4 October 2020 | mbhur
The charm of Priscilla Lane keeps predictable comedy afloat
I love Priscilla Lane, who was great at light comedy but could also play characters with real depth when given the chance. (Check her out in "Blues in the Night"). Her role here is not very demanding, and I could see it being played by many of the other talented movie comediennes of the era. Anne Sheridan was apparently considered, and I could also see Ginger Rogers in the part, but I can't imagine anyone would've played it with more charm and gusto than Priscilla.
May Robson is also great, as always, but the one sour note for me in the movie (no pun intended) is the performance of Ronald Reagan as Priscilla's aspiring composer boyfriend. Ronnie could be a good light comedy leading man, but somehow I just can't buy him as a struggling, tormented artiste. Even worse, he's an entitled, arrogant jerk. I get that he's frustrated playing piano in a "spaghetti restaurant" and not Carnegie Hall, but why does he take it out on Priscilla, who does nothing but give him love and encouragement? His behavior towards her is bullying and borderline abusive, and she must have some serious self-worth issues to put up with him. Sorry if it sounds like I'm looking at a 1941 movie through a 2020 lens, but there were other movies of the period in which women didn't act like such door mats. Maybe it's the way he was directed, but Ronnie needed to bring a lighter touch to his scenes with Priscilla in order for us to understand what she sees in him. (I could see Jimmy Stewart being very good in this role.)
As a movie made during the tail end of the Depression it has that frequent Hollywood theme that money can't buy happiness, and so we see Priscilla having to give away her new found fortune in order to find true love. It's also a favorite Hollywood trope of the time that a real man would never let himself be supported by a wealthy wife. (I doubt that was ever true. Certainly a pianist who wants to spend his time composing symphonies would be happy to have a wealthy benefactress). The business of Priscilla giving her money away gets a bit silly, and the scenes are not directed with the skill of a Capra or Preston Sturges. By the time the movie comes to its anticipated "happy ending" I was sad to say goodbye to Priscilla but feeling a bit exhausted by the whole thing. ("Happy ending" is in quotation marks, because if this were reality, Priscilla would discover she's married a perpetual malcontent, who considers himself too good to play in a restaurant, too good to play in a swing band, and whose symphony got booed, showing that he really isn't anywhere near as talented as he imagines himself.)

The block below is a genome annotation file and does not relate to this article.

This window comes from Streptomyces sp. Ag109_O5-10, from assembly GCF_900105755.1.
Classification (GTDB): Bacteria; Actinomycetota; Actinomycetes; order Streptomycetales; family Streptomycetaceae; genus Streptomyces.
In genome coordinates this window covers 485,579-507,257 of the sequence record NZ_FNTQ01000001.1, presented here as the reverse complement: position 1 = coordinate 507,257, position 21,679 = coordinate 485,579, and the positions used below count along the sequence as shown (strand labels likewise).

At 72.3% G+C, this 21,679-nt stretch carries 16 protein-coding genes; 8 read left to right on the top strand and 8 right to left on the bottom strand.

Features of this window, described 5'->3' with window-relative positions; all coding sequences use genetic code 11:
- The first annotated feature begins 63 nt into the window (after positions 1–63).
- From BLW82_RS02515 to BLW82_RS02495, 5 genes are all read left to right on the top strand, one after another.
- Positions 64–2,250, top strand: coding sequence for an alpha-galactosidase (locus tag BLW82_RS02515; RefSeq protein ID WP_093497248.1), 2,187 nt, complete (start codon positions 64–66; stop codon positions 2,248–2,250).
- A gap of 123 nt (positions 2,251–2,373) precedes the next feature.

As a side note, as a native New Yorker I can tell you that even in 1941 the provided Greenwich Village address of the boarding house was in a pretty nice neighborhood, and not a slum as depicted. Now, in 2020, it's smack in the middle of the richest zip code in America.